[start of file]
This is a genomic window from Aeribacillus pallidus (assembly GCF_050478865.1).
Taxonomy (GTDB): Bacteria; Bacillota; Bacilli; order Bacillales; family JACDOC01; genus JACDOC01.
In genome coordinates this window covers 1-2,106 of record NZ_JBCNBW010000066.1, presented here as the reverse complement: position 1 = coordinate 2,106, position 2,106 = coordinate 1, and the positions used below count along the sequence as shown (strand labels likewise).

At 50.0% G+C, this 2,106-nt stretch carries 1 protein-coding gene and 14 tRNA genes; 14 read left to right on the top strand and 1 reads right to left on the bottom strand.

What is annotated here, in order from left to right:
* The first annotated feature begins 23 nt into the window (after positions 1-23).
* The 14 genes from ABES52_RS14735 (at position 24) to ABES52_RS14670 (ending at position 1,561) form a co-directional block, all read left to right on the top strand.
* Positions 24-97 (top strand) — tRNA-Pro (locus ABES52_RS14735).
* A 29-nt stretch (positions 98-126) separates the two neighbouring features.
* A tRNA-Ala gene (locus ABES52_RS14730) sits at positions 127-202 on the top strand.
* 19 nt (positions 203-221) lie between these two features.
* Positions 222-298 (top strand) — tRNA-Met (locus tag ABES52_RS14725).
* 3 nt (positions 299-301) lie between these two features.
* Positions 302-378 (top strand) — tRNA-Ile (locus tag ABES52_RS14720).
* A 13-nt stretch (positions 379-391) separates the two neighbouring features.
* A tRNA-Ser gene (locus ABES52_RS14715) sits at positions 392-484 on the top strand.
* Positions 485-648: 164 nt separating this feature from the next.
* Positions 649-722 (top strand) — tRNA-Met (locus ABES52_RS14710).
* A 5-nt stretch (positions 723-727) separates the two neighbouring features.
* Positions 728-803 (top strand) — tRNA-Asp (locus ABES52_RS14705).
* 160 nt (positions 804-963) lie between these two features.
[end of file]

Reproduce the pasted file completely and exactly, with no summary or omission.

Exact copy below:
This is a genomic window from Aeribacillus pallidus (assembly GCF_050478865.1).
Taxonomy (GTDB): Bacteria; Bacillota; Bacilli; order Bacillales; family JACDOC01; genus JACDOC01.
In genome coordinates this window covers 1-2,106 of record NZ_JBCNBW010000066.1, presented here as the reverse complement: position 1 = coordinate 2,106, position 2,106 = coordinate 1, and the positions used below count along the sequence as shown (strand labels likewise).

At 50.0% G+C, this 2,106-nt stretch carries 1 protein-coding gene and 14 tRNA genes; 14 read left to right on the top strand and 1 reads right to left on the bottom strand.

What is annotated here, in order from left to right:
* The first annotated feature begins 23 nt into the window (after positions 1-23).
* The 14 genes from ABES52_RS14735 (at position 24) to ABES52_RS14670 (ending at position 1,561) form a co-directional block, all read left to right on the top strand.
* Positions 24-97 (top strand) — tRNA-Pro (locus ABES52_RS14735).
* A 29-nt stretch (positions 98-126) separates the two neighbouring features.
* A tRNA-Ala gene (locus ABES52_RS14730) sits at positions 127-202 on the top strand.
* 19 nt (positions 203-221) lie between these two features.
* Positions 222-298 (top strand) — tRNA-Met (locus tag ABES52_RS14725).
* 3 nt (positions 299-301) lie between these two features.
* Positions 302-378 (top strand) — tRNA-Ile (locus tag ABES52_RS14720).
* A 13-nt stretch (positions 379-391) separates the two neighbouring features.
* A tRNA-Ser gene (locus ABES52_RS14715) sits at positions 392-484 on the top strand.
* Positions 485-648: 164 nt separating this feature from the next.
* Positions 649-722 (top strand) — tRNA-Met (locus ABES52_RS14710).
* A 5-nt stretch (positions 723-727) separates the two neighbouring features.
* Positions 728-803 (top strand) — tRNA-Asp (locus ABES52_RS14705).
* 160 nt (positions 804-963) lie between these two features.